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Act I And Ii Belonging Shown In Ayli

1036 words - 5 pages

How is belonging represented in
ACt I and ACT II of ‘As You Like it’?
In the first two acts of ‘As You Like It’, Shakespeare explores the concept that developing a sense of belonging is a complex process, often characterised by a conflict between conformity and upholding moral and personal integrity. These decisions can compromise the comfort of familiarity and can ultimately influence acceptance in and of a community or relationships with another individual. Also, this experience of belonging is one that is an innate human need. Shakespeare is able to successfully convey these ideas through examining the contrasting values between the court and the individuals and the Forest of Arden who ...view middle of the document...

Shakespeare accentuates this idea of sacrifice in the process of belonging through reflecting similar relationships between Celia and Rosalind, and the Lords and Duke Senior. Celia has given up her old life in order to follow Rosalind to banishment, similar to how the Lords have foregone their old wealth and status in the court to be with Duke Senior. So we can see that the process of forming a sense of attachment and belonging to a relationship with another can cause an individual to sacrifice their comfort as well as to be forced to choose between conforming the values of the court and those of their own moral integrity.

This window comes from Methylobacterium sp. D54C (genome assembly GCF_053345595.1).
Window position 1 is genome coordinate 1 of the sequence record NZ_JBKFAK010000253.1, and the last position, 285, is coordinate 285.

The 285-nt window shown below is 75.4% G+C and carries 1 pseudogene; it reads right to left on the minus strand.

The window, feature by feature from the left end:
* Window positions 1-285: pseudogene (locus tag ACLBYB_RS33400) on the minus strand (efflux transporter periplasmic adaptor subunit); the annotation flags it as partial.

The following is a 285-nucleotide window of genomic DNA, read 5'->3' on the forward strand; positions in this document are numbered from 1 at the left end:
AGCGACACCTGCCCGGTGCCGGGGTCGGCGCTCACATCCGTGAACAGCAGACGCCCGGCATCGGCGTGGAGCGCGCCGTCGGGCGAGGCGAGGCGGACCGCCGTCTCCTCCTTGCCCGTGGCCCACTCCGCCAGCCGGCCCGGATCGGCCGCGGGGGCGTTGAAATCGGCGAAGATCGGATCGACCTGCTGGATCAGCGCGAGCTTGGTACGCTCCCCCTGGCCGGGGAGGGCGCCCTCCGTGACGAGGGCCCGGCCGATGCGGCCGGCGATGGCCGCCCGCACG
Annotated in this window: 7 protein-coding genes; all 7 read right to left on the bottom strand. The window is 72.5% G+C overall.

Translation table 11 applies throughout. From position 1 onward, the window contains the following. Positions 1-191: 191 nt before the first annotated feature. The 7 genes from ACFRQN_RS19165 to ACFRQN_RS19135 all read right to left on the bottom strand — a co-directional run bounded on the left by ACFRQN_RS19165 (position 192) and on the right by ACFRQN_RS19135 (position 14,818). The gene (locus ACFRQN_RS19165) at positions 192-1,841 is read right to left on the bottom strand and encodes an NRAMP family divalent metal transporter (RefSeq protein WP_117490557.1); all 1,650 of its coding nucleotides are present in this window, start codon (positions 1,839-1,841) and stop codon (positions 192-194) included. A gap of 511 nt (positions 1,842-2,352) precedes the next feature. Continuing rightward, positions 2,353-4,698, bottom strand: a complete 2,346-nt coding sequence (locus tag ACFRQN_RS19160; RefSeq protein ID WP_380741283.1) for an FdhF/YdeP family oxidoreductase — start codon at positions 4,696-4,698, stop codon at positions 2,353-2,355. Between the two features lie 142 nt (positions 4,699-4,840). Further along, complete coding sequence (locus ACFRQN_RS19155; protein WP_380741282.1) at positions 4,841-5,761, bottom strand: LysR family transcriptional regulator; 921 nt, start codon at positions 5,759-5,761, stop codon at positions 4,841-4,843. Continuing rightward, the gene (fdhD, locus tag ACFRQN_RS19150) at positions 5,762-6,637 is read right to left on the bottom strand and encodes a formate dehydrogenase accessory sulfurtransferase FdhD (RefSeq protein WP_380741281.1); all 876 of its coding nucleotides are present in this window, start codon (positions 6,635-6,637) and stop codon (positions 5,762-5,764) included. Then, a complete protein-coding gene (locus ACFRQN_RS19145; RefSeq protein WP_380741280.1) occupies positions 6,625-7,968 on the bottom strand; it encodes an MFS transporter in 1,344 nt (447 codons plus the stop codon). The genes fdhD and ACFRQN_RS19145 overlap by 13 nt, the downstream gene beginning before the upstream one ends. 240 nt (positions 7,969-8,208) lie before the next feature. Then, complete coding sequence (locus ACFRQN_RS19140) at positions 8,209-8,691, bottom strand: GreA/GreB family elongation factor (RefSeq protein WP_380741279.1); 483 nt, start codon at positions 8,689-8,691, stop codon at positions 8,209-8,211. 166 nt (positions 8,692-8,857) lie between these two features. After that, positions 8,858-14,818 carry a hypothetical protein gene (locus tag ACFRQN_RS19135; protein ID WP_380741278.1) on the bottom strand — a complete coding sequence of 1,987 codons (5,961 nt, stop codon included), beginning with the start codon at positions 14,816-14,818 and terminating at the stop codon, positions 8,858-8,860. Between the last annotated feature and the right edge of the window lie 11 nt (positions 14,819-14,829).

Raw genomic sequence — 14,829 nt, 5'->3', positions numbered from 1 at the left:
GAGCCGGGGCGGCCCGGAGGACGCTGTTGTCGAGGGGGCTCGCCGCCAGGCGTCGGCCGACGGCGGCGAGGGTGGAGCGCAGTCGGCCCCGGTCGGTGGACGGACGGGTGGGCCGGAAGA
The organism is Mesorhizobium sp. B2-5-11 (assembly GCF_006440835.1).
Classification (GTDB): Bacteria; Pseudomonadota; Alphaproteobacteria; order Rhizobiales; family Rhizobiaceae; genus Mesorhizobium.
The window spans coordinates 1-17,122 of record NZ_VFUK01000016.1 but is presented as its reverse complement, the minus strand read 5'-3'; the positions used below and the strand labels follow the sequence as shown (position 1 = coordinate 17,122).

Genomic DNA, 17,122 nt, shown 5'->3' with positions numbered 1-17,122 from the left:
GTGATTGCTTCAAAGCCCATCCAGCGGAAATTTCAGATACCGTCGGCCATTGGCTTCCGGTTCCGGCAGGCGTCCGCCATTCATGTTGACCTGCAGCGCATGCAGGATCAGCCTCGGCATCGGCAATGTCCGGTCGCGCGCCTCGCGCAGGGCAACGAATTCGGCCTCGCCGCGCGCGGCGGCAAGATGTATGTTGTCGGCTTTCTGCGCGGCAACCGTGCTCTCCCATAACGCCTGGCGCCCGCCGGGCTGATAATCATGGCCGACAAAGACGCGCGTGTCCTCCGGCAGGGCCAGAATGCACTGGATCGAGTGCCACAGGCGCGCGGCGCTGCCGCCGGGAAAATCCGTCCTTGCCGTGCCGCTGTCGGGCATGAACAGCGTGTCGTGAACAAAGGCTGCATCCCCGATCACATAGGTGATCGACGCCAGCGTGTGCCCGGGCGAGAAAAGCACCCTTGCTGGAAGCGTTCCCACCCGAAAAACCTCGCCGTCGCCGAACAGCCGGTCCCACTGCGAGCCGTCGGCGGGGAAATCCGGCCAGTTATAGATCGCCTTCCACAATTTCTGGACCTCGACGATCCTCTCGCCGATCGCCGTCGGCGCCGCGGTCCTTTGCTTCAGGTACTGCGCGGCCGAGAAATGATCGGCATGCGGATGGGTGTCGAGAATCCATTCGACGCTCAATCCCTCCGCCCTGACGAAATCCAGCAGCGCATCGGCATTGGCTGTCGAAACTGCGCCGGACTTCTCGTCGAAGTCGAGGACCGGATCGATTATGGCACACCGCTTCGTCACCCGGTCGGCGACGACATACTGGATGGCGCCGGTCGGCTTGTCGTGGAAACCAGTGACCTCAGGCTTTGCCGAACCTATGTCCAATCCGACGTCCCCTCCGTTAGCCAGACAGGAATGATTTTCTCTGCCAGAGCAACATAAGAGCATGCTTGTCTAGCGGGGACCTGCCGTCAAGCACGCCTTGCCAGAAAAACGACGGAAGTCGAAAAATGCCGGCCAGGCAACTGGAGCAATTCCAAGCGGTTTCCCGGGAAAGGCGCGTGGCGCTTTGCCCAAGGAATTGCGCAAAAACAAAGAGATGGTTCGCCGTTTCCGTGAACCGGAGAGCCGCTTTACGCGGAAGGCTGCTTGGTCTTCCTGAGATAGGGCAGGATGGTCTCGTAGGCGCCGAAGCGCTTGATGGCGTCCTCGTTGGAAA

The setting plays an important role in shaping the concept of belonging in ‘As You Like It’. Shakespeare presents the court as a brutal place where most individuals are selfishly looking out only for themselves throughout the first two acts. This is first illustrated through the opening of ‘As You Like it’ in Orlando’s soliloquy in which he expresses his feelings of marginalisation, “keeps me rustically at home” as a result of his brother’s, Oliver’s mistreatment. Shakespeare incorporates strong imagery of Oliver’s well-attended horses juxtaposed with Orlando’s “unkept” upbringing in order to allow the audience to sympathise with Orlando’s being denied a sense of familial belonging due to his brother’s self-interest. As a result of his poor “keeping”, Orlando experiences a disconnection from the courtly society due to his belief that he lacks “all gentleman-like qualities” stemming from his lack of education. Shakespeare’s use of anaphora, beginning four lines with “If ever…” allows the responder to imagine and share in Orlando’s experiences of rejection and isolation. All these techniques combine so that we can see that the court is an unfair, cruel place that causes experiences of alienation, discomfort and insecurity due to a lack of alignment of values. Thus it is clear that from a of similar morals and values between either a society and an individual or between two different individuals,...

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